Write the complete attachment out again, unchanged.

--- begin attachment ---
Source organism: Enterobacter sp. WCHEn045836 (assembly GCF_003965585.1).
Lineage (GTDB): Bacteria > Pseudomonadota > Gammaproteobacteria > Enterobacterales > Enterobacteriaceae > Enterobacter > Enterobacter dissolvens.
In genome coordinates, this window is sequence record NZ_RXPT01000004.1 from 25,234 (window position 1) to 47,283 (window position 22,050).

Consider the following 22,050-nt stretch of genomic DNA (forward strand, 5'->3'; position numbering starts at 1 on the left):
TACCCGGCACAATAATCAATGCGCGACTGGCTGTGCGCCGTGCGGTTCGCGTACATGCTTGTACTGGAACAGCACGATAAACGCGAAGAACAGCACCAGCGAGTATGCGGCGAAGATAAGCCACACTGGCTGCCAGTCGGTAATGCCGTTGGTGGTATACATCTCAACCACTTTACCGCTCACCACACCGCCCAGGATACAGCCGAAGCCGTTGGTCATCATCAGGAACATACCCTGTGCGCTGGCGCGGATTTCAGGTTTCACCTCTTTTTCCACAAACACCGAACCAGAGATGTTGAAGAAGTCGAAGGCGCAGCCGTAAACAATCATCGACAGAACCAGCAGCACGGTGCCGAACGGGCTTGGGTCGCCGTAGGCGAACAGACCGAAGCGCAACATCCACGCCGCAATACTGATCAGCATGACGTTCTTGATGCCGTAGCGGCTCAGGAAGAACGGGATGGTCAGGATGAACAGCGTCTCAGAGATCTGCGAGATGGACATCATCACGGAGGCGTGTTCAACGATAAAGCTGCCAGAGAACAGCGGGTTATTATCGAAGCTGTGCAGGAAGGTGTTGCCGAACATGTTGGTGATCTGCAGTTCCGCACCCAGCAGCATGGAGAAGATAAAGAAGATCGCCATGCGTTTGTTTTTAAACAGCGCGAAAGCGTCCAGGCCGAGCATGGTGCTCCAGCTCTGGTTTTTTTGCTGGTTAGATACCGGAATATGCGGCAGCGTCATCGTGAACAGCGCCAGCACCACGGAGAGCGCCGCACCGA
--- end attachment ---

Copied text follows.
Source organism: Enterobacter sp. WCHEn045836 (assembly GCF_003965585.1).
Lineage (GTDB): Bacteria > Pseudomonadota > Gammaproteobacteria > Enterobacterales > Enterobacteriaceae > Enterobacter > Enterobacter dissolvens.
In genome coordinates, this window is sequence record NZ_RXPT01000004.1 from 25,234 (window position 1) to 47,283 (window position 22,050).

Consider the following 22,050-nt stretch of genomic DNA (forward strand, 5'->3'; position numbering starts at 1 on the left):
TACCCGGCACAATAATCAATGCGCGACTGGCTGTGCGCCGTGCGGTTCGCGTACATGCTTGTACTGGAACAGCACGATAAACGCGAAGAACAGCACCAGCGAGTATGCGGCGAAGATAAGCCACACTGGCTGCCAGTCGGTAATGCCGTTGGTGGTATACATCTCAACCACTTTACCGCTCACCACACCGCCCAGGATACAGCCGAAGCCGTTGGTCATCATCAGGAACATACCCTGTGCGCTGGCGCGGATTTCAGGTTTCACCTCTTTTTCCACAAACACCGAACCAGAGATGTTGAAGAAGTCGAAGGCGCAGCCGTAAACAATCATCGACAGAACCAGCAGCACGGTGCCGAACGGGCTTGGGTCGCCGTAGGCGAACAGACCGAAGCGCAACATCCACGCCGCAATACTGATCAGCATGACGTTCTTGATGCCGTAGCGGCTCAGGAAGAACGGGATGGTCAGGATGAACAGCGTCTCAGAGATCTGCGAGATGGACATCATCACGGAGGCGTGTTCAACGATAAAGCTGCCAGAGAACAGCGGGTTATTATCGAAGCTGTGCAGGAAGGTGTTGCCGAACATGTTGGTGATCTGCAGTTCCGCACCCAGCAGCATGGAGAAGATAAAGAAGATCGCCATGCGTTTGTTTTTAAACAGCGCGAAAGCGTCCAGGCCGAGCATGGTGCTCCAGCTCTGGTTTTTTTGCTGGTTAGATACCGGAATATGCGGCAGCGTCATCGTGAACAGCGCCAGCACCACGGAGAGCGCCGCACCGA